Favorite

In an introduction to “Classic Crimes: A Selection from the Works of William Roughead,” Julian Symons says that Roughead’s “fanciful and elaborate” writing style seems “a true reflection of his twinkling, self-mockingly pedantic personality.” Symons continues:

“When he says ‘viciously to intromit with such a one’ … he knows perfectly well that we shall have to look at the dictionary to discover that ‘viciously to interfere’ would have said the same thing. Or would it have been quite the same thing? I should defend this extreme bit of Rougheadism by claiming that the fancy phrase says something to us about the enormity of Burke’s and Hare’s crimes that the plain one would not. I enjoy similarly the flourishes of such words as ‘cautelous’ and ‘homologated’ which have fallen into undeserved desuetude, and appreciate the humor of a phrase like ‘it is, or ought to be, luciferious.’ ”

I found cautelous in a 1944 edition of The Winston Dictionary, and even there it was labeled “obsolete.” It means “cautious, crafty, wily.” Homologated (“approved, ratified”) and luciferous (“bringing or providing light” and “providing insight or enlightenment”) can be found in newer dictionaries, although, as Symons says, both have fallen into disuse.

Roughead was born in 1870 and died in 1952, which means he did most of his writing at a time when some of these words mightn’t have seemed as odd as they do today. Still, you’re inclined to agree with Symons that he deliberately sought out the less familiar. That inclination, and the fact he was from Edinburgh, both probably influenced his first sentence in “Classic Crimes” — “When douce Mr. Thomas Ogilvy brought his young bride home to Glenisla his mother doubtless hailed the event as of happy augury for the house of Eastmiln.”

Random House says douce is found in Scotland and Northern England. It means “sedate; modest; quiet.”

I too enjoy flourishes, as when Roughead says of the beard of a 19th century murderer that “it might be plausibly maintained that no man so heavily handicapped with hair could be otherwise than wicked, the umbrageous growth in question, like the fabled Upas Tree of Java, blighting all within its baleful shade.” They don’t write ’em like that anymore.


Favorite

From the ArkTimes store

  |  

Comments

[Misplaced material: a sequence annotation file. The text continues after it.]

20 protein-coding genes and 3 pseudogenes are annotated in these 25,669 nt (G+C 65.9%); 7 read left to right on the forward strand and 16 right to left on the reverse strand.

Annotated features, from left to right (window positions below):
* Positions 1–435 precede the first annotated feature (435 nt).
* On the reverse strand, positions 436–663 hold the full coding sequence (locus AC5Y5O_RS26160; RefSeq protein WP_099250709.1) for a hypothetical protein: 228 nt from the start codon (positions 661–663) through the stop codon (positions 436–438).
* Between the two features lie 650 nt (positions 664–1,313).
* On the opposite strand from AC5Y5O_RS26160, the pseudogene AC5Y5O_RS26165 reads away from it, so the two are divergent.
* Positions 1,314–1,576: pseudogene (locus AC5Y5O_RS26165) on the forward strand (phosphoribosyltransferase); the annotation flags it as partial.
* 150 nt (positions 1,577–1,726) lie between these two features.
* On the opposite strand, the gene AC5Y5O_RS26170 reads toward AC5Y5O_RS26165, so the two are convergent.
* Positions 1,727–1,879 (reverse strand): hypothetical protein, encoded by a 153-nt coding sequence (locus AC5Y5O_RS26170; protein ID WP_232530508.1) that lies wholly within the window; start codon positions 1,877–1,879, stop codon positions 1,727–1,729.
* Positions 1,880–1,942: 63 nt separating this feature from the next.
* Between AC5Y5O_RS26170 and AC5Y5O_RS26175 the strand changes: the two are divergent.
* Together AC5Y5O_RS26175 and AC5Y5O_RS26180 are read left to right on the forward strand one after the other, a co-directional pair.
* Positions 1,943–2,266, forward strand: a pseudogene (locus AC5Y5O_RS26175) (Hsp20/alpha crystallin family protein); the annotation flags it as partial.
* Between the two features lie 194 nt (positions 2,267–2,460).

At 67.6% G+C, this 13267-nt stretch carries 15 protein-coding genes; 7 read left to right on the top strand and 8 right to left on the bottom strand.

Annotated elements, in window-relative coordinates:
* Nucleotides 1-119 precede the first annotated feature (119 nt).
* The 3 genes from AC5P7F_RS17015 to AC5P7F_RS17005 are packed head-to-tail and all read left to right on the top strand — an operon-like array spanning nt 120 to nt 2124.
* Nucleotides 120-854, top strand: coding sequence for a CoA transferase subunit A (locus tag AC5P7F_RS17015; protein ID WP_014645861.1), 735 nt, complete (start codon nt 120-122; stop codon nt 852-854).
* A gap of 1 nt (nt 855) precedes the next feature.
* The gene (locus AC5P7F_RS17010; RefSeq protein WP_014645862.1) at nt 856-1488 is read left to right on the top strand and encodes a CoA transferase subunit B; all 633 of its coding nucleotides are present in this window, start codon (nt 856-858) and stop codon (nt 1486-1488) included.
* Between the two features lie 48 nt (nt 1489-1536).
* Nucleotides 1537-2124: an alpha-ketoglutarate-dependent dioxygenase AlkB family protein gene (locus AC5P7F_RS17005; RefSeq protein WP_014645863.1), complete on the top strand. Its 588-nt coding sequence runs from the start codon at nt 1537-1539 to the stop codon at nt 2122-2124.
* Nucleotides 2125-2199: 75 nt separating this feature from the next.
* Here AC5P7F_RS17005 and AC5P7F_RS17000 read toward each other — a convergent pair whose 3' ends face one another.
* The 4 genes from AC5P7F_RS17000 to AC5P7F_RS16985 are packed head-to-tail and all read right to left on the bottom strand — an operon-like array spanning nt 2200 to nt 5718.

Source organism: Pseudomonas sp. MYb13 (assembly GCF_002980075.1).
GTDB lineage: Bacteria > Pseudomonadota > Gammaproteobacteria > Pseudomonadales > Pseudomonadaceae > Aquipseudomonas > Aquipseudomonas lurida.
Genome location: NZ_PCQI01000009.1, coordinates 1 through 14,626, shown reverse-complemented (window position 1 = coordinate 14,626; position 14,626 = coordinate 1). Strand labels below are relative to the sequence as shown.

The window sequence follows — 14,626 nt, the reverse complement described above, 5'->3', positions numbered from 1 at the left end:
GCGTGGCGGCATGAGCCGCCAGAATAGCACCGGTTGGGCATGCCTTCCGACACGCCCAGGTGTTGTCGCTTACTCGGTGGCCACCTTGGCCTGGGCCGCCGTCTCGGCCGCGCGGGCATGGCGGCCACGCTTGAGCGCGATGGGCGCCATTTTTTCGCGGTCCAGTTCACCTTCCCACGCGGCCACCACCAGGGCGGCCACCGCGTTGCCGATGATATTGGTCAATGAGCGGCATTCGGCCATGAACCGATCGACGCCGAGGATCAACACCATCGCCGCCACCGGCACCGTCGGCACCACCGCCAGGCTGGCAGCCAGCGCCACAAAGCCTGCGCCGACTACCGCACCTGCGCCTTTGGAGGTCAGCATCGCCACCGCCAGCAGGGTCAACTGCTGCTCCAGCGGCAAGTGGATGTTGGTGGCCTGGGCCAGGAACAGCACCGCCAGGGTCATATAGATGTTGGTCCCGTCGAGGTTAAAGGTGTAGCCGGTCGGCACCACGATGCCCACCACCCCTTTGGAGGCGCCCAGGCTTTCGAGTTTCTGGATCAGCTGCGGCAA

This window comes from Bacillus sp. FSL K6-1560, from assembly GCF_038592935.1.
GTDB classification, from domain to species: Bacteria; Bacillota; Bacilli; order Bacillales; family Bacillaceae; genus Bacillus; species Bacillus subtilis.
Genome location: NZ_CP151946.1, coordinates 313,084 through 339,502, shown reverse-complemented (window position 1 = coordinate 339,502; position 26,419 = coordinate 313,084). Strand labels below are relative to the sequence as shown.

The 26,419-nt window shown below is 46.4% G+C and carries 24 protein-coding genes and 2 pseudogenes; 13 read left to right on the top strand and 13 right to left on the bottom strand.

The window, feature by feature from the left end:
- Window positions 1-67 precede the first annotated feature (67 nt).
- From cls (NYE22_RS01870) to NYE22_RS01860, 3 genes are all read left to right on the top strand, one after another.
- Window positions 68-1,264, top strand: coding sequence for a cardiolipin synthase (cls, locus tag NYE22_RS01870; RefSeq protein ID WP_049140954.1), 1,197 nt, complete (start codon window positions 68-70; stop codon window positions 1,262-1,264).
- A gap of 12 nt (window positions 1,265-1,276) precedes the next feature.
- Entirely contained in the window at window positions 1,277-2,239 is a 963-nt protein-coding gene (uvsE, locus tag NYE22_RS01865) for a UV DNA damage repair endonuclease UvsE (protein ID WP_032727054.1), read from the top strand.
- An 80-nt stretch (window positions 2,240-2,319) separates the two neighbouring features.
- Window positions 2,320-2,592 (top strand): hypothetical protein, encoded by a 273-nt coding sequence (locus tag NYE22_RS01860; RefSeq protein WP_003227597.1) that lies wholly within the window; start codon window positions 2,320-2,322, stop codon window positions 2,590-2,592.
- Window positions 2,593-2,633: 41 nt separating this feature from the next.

Subscribe to this thread:

Add a comment

More by Doug Smith

  • The L word and the C word

    I was excited to see the newspaper headline "Bielema liberal." "After all those neo-Nazis, we've finally got a coach who thinks right," I told friends. "I wonder if he belongs to the ADA."
    • May 1, 2014
  • Who's exasperated?

    Jim Newell was gripped by exasperation himself after reading this item in the business section. "Exacerbated" is the word the writer wanted, he sagely suggests.
    • Apr 24, 2014
  • We will run no race before it's ripe

    "What year would Oaklawn recognize as its 100th anniversary? After all, Oaklawn's advertising material is ripe with 'Since 1904,' but it's widely reported the first race wasn't run until 1905."
    • Apr 17, 2014
  • More »

More by Max Brantley

  • Sunday open line

    Open line and “news” on the Hog football coach.
    • Nov 19, 2017
  • The Clintons side by side in Little Rock 25 years after

    Bill and Hillary Clinton side by side taking questions from Donald Carville. The only thing more I could have asked for was a seat for Donald Trmp to handle the same topics.
    • Nov 19, 2017
  • Arkansas a leader in laws against better working conditions

    The Economic Policy Institute has compiled a national look at state laws that prevent local governments from mandating better working conditions in cities and counties than state law provides.As you might expect, Arkansas is among the leaders
    • Nov 19, 2017
  • More »

Most Shared

Latest in Words

  • The L word and the C word

    I was excited to see the newspaper headline "Bielema liberal." "After all those neo-Nazis, we've finally got a coach who thinks right," I told friends. "I wonder if he belongs to the ADA."
    • May 1, 2014
  • Who's exasperated?

    Jim Newell was gripped by exasperation himself after reading this item in the business section. "Exacerbated" is the word the writer wanted, he sagely suggests.
    • Apr 24, 2014
  • We will run no race before it's ripe

    "What year would Oaklawn recognize as its 100th anniversary? After all, Oaklawn's advertising material is ripe with 'Since 1904,' but it's widely reported the first race wasn't run until 1905."
    • Apr 17, 2014
  • More »

Event Calendar

« »

November

S M T W T F S
  1 2 3 4
5 6 7 8 9 10 11
12 13 14 15 16 17 18
19 20 21 22 23 24 25
26 27 28 29 30  

Most Recent Comments

  • Re: The smell of the swamp

    • I did as you suggested and read several articles about "consultant" Solution Tree and their…

    • on November 19, 2017
  • Re: The line

    • Thanks Autumn for your article and viewpoint that I totally agree with because I have…

    • on November 19, 2017
  • Re: The smell of the swamp

    • Interesting how Republicans always bleat about their support for "free market" competition, but really are…

    • on November 18, 2017
 

© 2017 Arkansas Times | 201 East Markham, Suite 200, Little Rock, AR 72201
Powered by Foundation